The thing is, as we enter the latter half of what could be the last year of this particular madness, the hope has begun to manifest as well. T has continued to march. When the George Floyd protests took off, T was out there every night. She believed that she needed to put herself out there as a white body on the front lines to face down the police who might do harm to BIPOC protestors. Her aim was to shield them and I admired her even as I feared for her safety. They needed her, she needed to be there in that way, but we need her too. I need her to make it home. 

Seeing her example has also inspired the kids. They want to march. They make signs. They talk to us about justice. We've had a couple large marches go past our house. The kids were desperate to join in. I was concerned about Covid and even though everyone we saw had masks and was distancing as much as possible, it took a lot of asking before we relented. Then the kids went to a nearby action that had been organized by other kids. It was small and from what I heard, went about as you would expect a kid led protest to go. They marched circles around the park and made some speeches that were difficult to hear. But they had the experience of getting people together, taking collective action and getting their message out to the world. Buddy and Lou were inspired and decided to plan their own protest. 

T helped them with supplies and guided them through thinking out what they would need. The kids planned the theme, Black Lives Matter with a focus on LGBTQ+ and people with disabilities. They planned the route, the program and looked up who to invite. The kids wrote a solicitation inviting people to participate, speak, donate supplies and act as medics and marshals. Reading their email made cry.

We are two kids ages 9 and 11, and we are organizing a protest. We are hoping to show people that the current system of how we treat Black and Brown people is not okay, and that police brutality needs to be stopped. We especially want to call attention to queer people of color and disabled people of color.

We were wondering if you could provide some help with making sure we have the resources to do so. We're not sure how large this protest will be, but we want to be ready for a large event. We will need food (small portable snacks), water, and hand sanitizer. If we find that we have more supplies than are needed, we will give the rest to a shelter and/or another protest in the future. It would also help if we had some volunteer marshals to help organize.

We would also be very grateful if you would like to send a speaker to be part of this event. It will take place at (Time, Place, Route). We are hoping to have a short rally with speakers at both ends of the march. We will be providing ASL interpreting and there will be easy access for wheelchairs.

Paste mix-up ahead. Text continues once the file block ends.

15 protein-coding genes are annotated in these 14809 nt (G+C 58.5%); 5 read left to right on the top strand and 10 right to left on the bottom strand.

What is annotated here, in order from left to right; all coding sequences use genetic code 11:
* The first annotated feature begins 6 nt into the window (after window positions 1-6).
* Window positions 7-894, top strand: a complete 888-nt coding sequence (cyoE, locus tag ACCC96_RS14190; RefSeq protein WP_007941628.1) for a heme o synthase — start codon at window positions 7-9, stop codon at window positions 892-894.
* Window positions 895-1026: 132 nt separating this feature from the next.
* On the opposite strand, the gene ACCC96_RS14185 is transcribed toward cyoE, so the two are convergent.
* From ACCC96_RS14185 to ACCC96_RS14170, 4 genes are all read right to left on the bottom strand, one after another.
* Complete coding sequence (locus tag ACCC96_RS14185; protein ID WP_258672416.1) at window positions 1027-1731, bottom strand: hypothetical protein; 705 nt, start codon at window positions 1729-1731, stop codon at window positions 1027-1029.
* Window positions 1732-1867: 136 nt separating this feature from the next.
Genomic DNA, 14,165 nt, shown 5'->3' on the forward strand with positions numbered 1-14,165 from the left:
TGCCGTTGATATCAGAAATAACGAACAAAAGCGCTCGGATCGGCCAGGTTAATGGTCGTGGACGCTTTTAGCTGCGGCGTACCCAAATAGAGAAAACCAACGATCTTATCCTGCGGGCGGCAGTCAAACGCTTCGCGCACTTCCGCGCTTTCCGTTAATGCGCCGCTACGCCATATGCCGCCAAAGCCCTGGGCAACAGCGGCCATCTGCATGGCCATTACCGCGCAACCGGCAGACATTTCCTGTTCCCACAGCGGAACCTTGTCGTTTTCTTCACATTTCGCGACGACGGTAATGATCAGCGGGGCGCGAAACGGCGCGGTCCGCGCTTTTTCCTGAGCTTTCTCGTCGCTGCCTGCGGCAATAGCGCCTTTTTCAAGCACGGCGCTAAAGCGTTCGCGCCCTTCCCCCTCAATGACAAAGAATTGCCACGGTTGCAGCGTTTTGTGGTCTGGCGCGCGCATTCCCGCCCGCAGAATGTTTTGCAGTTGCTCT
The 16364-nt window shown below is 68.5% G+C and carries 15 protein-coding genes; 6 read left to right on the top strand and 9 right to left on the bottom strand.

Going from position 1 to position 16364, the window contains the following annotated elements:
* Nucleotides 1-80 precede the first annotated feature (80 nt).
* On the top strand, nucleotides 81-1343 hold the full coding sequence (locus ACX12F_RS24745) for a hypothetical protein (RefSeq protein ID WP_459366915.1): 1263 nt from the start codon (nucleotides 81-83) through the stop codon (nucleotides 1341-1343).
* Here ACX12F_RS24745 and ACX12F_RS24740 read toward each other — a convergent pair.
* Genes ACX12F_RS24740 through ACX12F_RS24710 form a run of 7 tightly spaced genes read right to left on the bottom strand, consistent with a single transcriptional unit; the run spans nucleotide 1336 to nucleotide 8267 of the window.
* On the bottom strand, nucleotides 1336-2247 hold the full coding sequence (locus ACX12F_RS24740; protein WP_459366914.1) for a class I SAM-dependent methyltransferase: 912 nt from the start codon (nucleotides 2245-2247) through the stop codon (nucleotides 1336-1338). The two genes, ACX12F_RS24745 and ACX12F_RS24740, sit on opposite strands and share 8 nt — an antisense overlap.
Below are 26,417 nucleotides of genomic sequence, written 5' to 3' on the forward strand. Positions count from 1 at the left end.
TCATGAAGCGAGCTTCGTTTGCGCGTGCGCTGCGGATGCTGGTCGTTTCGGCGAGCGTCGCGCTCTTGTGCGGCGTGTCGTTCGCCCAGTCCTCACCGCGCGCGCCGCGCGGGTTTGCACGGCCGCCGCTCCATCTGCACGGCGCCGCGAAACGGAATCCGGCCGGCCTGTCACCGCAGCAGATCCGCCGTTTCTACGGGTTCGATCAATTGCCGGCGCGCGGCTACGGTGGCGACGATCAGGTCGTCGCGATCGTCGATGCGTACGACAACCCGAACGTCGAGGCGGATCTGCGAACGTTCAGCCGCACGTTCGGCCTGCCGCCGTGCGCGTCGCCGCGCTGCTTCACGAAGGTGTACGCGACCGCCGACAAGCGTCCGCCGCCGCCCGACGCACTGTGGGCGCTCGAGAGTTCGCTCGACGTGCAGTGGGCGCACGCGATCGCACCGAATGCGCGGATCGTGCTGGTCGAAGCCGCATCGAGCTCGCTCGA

We're very thankful that you are taking this into consideration.

Buddy (they/them) and Lou (xe/xir)"
This email encapsulates all the hopes I had for them. They're aware and active. They want to be involved. They want to lead. They want to focus on specific communities within the larger movement. This is key. It's not "All Lives Matter," it's "These lives within the greater set of Black Lives will get particular focus today." It's notable because it brings in and includes LQBTQ+ and disabled BIPOC communities into the movement. It's uniting rather than dividing. They made sure to include interpreters, and a route that is accessible to people with mobility issues. They already understand inclusion and intersectionality better than I did when I was 30. 

The part that really got me was the signature. They signed it with their pronouns. They are so comfortable with who they are that they're not afraid of putting it right out there in a cold call solicitation. Whether they planned it or not, including the pronouns is also a final way of telling the reader, "You're safe here. You're safe with us." It's such a beautiful and subtle touch, it's probably the part of this that hits me the hardest. These are good kids.

The march was yesterday. The solicitation worked. People donated masks and supplies. They had volunteer interpreters and some marshals. T and I helped with publicity. It helps that I run Facebook groups and twitter accounts with over 10K followers. Our city council member came and said a few words. I'm not great at estimating crowds, but I'd say they drew 50-100 people. I'm proud of the kids for putting in the effort. As much as I'd like to see them rewarded with a big turn out, I know that they'll learn things from this that we may not have taught them otherwise. In taking on this project, they are learning to write professional emails, to engage with stakeholders, to research local organizations and how to plan with diversity and inclusion as foundational pieces rather than last minute add-ons. Most important, they saw something wrong in their community and they took action. 

I have hope.